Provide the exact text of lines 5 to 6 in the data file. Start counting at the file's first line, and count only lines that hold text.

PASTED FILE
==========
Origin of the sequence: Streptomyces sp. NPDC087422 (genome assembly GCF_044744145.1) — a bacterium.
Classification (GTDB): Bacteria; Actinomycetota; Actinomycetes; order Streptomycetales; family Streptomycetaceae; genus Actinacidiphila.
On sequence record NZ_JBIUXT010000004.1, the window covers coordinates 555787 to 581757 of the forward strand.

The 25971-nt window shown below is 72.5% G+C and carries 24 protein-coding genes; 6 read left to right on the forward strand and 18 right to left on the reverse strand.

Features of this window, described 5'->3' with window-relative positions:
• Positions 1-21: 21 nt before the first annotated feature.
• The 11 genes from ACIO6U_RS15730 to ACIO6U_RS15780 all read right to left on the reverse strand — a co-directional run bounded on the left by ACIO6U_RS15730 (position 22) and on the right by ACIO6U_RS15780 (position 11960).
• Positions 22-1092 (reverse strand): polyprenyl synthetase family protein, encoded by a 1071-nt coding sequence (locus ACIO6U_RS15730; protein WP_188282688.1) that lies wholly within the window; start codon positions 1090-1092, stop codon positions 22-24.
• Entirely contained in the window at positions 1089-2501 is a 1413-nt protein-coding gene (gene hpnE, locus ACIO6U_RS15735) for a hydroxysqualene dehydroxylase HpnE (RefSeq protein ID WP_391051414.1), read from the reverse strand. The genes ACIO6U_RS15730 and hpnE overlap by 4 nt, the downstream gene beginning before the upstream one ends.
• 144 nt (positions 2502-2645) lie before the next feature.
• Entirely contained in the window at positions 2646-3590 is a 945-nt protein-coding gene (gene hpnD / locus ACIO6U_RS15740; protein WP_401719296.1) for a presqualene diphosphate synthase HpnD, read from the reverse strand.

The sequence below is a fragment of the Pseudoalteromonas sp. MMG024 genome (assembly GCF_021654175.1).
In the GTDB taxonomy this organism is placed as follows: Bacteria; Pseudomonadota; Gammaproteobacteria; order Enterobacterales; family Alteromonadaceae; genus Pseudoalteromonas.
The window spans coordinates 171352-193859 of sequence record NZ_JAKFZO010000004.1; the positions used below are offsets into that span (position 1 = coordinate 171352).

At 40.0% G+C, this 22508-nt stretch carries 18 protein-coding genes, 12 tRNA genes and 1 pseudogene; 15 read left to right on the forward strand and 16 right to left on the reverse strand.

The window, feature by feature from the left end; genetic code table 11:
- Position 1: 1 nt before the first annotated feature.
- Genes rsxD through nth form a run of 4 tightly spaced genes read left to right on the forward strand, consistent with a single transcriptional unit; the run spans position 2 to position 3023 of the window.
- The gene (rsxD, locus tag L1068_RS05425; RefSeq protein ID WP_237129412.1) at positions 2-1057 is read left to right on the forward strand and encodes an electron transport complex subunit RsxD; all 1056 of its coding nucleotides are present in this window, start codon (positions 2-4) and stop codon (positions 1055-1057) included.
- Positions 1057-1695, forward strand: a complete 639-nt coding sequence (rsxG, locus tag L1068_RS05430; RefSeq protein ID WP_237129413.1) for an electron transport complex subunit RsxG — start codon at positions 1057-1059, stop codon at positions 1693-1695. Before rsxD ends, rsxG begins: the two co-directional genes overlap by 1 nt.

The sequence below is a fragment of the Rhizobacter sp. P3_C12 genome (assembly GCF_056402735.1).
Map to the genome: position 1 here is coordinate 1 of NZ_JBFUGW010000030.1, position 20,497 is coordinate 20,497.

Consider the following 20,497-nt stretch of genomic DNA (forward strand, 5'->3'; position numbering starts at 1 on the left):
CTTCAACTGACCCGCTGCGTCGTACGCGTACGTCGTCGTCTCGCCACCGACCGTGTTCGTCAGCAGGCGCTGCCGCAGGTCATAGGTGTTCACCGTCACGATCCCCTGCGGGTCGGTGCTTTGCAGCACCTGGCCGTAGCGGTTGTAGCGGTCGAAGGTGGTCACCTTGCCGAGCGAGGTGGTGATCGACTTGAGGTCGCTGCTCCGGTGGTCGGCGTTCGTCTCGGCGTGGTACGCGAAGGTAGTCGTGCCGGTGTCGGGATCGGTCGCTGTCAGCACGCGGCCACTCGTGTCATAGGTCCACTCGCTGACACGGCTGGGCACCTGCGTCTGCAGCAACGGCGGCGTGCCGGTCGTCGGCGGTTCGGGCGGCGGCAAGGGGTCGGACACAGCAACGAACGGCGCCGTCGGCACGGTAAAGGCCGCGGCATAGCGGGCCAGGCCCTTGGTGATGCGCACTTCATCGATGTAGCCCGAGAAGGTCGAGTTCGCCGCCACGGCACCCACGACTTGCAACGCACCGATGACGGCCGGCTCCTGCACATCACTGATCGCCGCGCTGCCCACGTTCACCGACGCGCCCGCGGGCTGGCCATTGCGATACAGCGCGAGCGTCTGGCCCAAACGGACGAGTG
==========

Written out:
Features of this window, described 5'->3' with window-relative positions:
• Positions 1-21: 21 nt before the first annotated feature.